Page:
His competitive career has been short but very sharp – he first sat in a kart just three years ago after a one-off trip to an indoor circuit. But the youngster caught the bug and, after a season of stunning performances including some scintillating displays in the wet, is now one of the top young karters in the country.

The McLaren Group is serious about its development of aspiring, young drivers and has created the McLaren High Performance Programme to offer year-by-year guidance, assistance and endorsement to help promising young racers – regardless of nationality – to climb the motorsport ladder.

The exclusive programme aims to provide training and support in areas such as physical training, nutritional needs, career guidance, driving skills and media training. However, possibly the biggest advantage for Aston is the endorsement from one of motorsport's most established names and the growing reputation that will enable him to continue his career with increased independence.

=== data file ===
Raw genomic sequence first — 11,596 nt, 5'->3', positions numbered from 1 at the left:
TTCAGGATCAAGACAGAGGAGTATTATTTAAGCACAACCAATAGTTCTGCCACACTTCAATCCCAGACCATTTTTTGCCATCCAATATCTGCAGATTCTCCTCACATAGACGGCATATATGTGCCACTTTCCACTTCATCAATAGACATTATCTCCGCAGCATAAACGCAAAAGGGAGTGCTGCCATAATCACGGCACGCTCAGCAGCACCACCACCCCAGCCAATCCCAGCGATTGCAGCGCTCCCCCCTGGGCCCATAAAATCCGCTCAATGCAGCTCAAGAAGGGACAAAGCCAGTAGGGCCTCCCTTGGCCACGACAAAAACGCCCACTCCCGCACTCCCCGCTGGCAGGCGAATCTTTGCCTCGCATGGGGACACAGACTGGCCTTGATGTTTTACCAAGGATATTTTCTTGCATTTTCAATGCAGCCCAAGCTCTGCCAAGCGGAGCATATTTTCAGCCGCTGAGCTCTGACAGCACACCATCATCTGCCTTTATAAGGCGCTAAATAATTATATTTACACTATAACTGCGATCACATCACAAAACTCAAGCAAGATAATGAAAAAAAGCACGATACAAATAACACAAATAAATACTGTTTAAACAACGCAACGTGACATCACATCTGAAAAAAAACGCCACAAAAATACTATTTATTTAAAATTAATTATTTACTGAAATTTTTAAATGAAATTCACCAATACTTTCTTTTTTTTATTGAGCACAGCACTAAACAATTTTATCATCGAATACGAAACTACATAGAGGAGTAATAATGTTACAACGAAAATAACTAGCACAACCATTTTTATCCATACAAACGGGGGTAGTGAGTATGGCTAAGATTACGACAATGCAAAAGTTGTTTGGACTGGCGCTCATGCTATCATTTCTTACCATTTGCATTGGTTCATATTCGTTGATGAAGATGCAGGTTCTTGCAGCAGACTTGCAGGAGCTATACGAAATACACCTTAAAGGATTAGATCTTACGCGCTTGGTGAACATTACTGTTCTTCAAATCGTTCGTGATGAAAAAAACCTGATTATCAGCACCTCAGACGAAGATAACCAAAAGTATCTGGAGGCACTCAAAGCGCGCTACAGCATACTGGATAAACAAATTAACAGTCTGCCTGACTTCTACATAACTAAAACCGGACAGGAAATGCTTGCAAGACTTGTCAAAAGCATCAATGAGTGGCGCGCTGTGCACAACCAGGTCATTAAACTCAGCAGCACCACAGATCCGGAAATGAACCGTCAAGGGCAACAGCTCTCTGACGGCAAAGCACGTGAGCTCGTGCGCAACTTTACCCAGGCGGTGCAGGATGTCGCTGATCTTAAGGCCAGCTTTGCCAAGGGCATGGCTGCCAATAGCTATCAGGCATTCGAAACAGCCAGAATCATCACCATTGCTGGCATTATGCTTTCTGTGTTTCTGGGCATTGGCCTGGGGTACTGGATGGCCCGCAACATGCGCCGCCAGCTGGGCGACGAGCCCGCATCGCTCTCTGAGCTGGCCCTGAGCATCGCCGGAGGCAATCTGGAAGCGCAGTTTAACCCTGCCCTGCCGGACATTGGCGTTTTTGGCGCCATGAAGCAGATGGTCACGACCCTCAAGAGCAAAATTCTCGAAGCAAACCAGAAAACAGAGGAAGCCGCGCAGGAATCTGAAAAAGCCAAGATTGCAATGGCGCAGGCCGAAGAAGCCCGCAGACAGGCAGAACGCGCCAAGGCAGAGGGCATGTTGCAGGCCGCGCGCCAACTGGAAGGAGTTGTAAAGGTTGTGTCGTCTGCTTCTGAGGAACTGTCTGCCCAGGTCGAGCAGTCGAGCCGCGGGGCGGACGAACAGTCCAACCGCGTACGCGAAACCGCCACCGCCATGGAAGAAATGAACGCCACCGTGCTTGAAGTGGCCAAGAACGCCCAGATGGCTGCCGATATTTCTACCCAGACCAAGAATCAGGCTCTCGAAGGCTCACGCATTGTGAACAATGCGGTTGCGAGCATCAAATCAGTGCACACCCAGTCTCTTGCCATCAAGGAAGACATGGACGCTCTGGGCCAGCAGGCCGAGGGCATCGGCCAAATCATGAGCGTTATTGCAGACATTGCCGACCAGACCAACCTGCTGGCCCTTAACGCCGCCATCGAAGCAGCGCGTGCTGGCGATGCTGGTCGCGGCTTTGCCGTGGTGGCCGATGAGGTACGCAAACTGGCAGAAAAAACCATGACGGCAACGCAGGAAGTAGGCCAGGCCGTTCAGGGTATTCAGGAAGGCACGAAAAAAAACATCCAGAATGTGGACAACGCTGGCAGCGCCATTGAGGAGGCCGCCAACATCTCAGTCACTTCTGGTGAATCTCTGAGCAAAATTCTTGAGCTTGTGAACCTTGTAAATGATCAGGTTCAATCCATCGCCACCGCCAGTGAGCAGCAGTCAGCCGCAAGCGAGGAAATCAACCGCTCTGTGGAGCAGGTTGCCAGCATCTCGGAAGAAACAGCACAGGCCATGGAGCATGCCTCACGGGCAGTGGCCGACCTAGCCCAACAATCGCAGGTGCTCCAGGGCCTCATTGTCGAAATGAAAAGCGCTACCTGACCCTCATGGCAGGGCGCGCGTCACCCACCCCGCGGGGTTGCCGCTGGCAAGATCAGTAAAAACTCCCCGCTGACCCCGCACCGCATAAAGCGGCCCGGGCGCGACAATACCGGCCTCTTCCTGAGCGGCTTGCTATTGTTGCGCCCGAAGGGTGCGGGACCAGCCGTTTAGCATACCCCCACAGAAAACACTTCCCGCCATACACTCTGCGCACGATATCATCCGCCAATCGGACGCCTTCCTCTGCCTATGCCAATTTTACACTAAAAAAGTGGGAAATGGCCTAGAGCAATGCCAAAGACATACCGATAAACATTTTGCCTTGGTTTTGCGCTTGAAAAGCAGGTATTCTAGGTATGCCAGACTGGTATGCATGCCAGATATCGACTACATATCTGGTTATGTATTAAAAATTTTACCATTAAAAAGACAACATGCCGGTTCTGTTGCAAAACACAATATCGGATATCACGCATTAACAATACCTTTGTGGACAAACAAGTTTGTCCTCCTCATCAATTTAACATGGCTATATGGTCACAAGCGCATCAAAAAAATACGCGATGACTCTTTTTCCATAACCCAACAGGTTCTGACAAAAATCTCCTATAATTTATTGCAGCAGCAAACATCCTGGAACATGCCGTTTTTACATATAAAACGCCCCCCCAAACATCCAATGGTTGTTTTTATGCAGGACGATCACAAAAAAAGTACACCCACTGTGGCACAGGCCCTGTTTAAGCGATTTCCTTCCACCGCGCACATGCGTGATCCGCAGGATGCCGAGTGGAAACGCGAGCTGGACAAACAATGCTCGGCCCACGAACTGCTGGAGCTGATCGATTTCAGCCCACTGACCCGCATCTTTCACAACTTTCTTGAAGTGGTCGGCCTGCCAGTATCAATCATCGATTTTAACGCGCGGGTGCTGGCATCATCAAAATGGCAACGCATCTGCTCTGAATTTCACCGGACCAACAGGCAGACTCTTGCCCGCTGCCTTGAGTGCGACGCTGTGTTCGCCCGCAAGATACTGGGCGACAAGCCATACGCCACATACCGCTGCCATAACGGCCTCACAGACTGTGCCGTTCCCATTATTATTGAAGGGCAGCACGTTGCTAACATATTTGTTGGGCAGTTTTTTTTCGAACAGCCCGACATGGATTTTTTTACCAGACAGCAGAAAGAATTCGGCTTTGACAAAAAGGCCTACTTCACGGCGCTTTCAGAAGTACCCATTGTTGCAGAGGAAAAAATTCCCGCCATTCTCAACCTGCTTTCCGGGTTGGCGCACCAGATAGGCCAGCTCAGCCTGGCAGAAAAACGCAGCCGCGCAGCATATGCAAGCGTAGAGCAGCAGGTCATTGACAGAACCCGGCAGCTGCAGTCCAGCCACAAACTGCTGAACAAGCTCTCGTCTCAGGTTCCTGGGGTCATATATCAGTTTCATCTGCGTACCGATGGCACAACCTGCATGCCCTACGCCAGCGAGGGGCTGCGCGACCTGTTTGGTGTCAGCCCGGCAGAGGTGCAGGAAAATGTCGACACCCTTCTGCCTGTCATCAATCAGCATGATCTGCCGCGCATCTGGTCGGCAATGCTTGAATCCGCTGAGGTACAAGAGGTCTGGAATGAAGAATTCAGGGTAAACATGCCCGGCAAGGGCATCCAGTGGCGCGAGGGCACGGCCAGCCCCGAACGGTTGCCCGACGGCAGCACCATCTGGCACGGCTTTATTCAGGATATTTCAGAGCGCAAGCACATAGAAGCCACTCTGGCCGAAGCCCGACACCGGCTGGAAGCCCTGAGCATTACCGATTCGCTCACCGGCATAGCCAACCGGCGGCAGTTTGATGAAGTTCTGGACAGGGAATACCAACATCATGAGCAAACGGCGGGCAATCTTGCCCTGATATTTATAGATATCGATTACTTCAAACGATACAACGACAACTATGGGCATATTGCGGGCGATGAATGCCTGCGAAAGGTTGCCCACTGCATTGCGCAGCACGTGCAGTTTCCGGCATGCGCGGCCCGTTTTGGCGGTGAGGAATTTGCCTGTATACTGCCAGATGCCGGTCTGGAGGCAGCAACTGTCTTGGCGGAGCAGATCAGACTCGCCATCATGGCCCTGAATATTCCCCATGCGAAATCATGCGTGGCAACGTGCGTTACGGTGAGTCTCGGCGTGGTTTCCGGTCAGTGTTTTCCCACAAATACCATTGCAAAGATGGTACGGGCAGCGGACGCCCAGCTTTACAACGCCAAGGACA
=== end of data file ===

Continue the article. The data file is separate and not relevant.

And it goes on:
McLaren has been heavily involved in the foundation, funding and running of the McLaren Autosport BRDC Young Driver Award – the celebrated scheme that has helped develop the careers of junior racers since its inception back in 1989.

Past winners of the award include former world champion Jenson Button and 13-time grand prix winner David Coulthard.

McLaren engineers have also quietly fostered the careers of a number of junior racers, providing feedback, assessment and training to help develop their skills. The most notable success in this area has been Lewis Hamilton, whom McLaren helped develop from a 13-year-old kart racer into a Formula 1 world champion.

The team knows only too well that to succeed at the pinnacle of world motor racing is incredibly difficult and that even the greatest of potential talents requires more than just raw skill and financial backing in order to achieve the greatest success.